E-customers' most serious concern is security and privacy, followed by price, delivery cost, return policy, customer service, site design, navigation, one-click shopping, and personalization. E-marketers must assure customers that their sites use cybercrime-proof systems to protect ecustomer information and clearly display the security/privacy statement on their sites. Competitive prices, discounts, e-coupons, free delivery, and standard return policies motivate initial online purchases and repeat purchases. Nevertheless, requiring too many mouse clicks for navigating on a site, a lack of easily accessible help, technical difficulties, and requesting too much customer information for purchasing goods often causes shoppers to abandon their online shopping carts before reaching the checkout.

Visitors to your website might overlook the call to sign up that you have at the top of every page, but it’s harder to ignore a lightbox or pop-up. Scroll boxes pop up on visitors’ screens after they’ve scrolled down a certain length of the page. The box encourages them to sign up for your email list. They can be effective for encouraging a user who’s already shown interest in your content (by staying on the page long enough to scroll) to sign up for your email list.
Digital marketing activity is still growing across the world according to the headline global marketing index. A study published in September 2018, found that global outlays on digital marketing tactics are approaching $100 billion.[40] Digital media continues to rapidly grow; while the marketing budgets are expanding, traditional media is declining (World Economics, 2015).[41] Digital media helps brands reach consumers to engage with their product or service in a personalised way. Five areas, which are outlined as current industry practices that are often ineffective are prioritizing clicks, balancing search and display, understanding mobiles, targeting, viewability, brand safety and invalid traffic, and cross-platform measurement (Whiteside, 2016).[42] Why these practices are ineffective and some ways around making these aspects effective are discussed surrounding the following points.

Julie Ewald recommends moving away from sending generic content to your whole email list  via e-blast entirely. With a little elbow grease, you can utilize segmentation and start sending off tailored messages to each of your lists with content that’s relevant, valuable, and designed to resonate with the kind of recipients that make up each segment.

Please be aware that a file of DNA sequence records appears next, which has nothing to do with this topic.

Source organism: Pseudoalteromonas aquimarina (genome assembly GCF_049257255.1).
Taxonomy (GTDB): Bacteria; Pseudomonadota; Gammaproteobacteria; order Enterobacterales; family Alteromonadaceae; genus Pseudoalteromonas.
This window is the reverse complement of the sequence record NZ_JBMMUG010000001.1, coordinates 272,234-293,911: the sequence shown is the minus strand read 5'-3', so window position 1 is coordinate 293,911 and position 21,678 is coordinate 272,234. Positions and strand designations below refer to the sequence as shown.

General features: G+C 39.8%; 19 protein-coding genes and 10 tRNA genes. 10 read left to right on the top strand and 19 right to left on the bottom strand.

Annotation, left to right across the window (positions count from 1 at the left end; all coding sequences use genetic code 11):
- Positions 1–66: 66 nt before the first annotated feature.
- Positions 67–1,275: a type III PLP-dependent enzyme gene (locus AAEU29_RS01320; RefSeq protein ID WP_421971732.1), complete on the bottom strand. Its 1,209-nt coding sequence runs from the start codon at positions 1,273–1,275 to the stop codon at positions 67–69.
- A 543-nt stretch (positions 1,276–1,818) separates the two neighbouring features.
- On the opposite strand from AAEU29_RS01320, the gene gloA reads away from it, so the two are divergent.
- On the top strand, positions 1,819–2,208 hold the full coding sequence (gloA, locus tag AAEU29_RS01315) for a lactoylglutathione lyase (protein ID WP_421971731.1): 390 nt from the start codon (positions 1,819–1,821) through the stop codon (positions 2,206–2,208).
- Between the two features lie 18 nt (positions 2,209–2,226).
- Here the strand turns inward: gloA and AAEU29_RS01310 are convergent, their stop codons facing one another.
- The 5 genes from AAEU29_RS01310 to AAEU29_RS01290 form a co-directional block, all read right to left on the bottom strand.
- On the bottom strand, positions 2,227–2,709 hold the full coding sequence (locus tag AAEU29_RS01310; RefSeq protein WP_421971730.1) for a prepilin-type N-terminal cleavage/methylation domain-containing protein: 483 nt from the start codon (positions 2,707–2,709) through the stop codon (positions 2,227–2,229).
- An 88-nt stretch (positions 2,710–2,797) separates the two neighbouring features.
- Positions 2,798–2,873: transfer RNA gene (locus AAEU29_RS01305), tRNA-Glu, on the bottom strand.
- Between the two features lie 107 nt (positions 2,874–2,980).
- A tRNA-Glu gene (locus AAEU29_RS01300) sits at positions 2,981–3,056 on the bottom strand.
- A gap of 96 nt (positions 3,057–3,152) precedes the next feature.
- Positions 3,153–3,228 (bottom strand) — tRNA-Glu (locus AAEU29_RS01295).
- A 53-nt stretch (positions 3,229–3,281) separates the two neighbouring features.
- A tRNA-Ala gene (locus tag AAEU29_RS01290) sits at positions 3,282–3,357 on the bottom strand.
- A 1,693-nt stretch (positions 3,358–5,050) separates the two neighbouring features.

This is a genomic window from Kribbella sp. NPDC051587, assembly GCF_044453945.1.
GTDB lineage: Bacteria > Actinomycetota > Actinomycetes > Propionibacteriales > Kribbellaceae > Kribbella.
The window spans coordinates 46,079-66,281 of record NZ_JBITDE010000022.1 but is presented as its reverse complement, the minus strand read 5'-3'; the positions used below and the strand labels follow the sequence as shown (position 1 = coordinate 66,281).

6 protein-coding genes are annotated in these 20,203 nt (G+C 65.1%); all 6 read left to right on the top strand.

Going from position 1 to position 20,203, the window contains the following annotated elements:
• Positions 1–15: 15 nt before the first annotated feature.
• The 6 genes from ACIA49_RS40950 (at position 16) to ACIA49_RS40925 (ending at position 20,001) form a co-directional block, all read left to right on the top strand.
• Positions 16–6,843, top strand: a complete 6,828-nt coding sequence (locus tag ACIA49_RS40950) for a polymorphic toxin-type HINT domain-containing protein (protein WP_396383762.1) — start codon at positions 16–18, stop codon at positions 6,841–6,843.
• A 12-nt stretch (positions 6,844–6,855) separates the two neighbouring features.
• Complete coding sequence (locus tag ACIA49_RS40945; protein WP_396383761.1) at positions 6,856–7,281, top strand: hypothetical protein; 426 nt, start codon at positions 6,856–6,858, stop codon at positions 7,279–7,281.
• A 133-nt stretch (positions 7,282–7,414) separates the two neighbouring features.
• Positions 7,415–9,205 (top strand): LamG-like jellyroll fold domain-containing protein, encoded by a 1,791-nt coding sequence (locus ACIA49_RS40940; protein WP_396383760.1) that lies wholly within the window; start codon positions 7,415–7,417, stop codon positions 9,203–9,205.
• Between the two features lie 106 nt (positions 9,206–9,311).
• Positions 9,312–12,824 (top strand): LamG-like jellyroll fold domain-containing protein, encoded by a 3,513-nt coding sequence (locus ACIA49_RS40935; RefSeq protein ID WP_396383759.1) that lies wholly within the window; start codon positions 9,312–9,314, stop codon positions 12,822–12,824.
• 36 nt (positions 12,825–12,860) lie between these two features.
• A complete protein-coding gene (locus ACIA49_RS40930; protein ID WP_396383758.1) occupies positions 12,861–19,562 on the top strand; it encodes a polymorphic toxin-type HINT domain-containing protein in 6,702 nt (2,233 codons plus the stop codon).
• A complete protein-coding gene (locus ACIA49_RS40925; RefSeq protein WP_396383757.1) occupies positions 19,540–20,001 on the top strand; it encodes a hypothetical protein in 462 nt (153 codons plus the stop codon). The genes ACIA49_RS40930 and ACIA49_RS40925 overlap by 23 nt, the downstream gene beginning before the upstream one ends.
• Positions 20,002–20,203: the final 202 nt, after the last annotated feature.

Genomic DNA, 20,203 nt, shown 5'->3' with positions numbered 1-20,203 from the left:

Though consumers can become ad-blind, there is a significant return on direct mail marketing. The key is to target the correct demographic (See also Targeted Marketing). Lists of names and addresses can be purchased from third-party companies, which are able to narrow down potential consumers by income, gender, credit limit, purchasing history, parental status and age of children, marital status, education, and geography.

If ebooks aren't your jam, create tools instead. I don't recommend a one-or-the-other approach, necessarily, but if you have more development talent than writing talent, this may be a more attractive option for you. These tools can be valuable enough to some of your website visitors that they'll trade you their email address for a free demo of the product you built. Then, for your first email, ask them what they thought of the tool. It's the perfect icebreaker. http://1287170585.rsc.cdn77.org/wp-content/uploads/2016/11/3Stages_EmailMkt_Branding.png
Best Practices Calls to Action Coding Content Marketing Copywriting Customer Journey Customer Spotlight Data-Driven Marketing Deliverability Digital Marketing Email Automation Email Design Email Development Email List Email Marketing Email Templates Event Marketing Marketing Automation Metrics Personalization Segmentation Social Media Strategy Subject Line Testing Transactional Email
Most newly-minted marketers entering the workforce spent their college focus learning digital marketing – social media, mobile marketing, search engine marketing and possibly email. If you’re one of them, and are looking for ways to improve your overall marketing results, think about using direct mail. With everyone getting bombarded by digital campaigns, a well-done mailpiece can really stand out. https://blogs.brighton.ac.uk/mk1marketing/files/2018/02/email_blasts_header_envelopes_computer-1sbxp11.png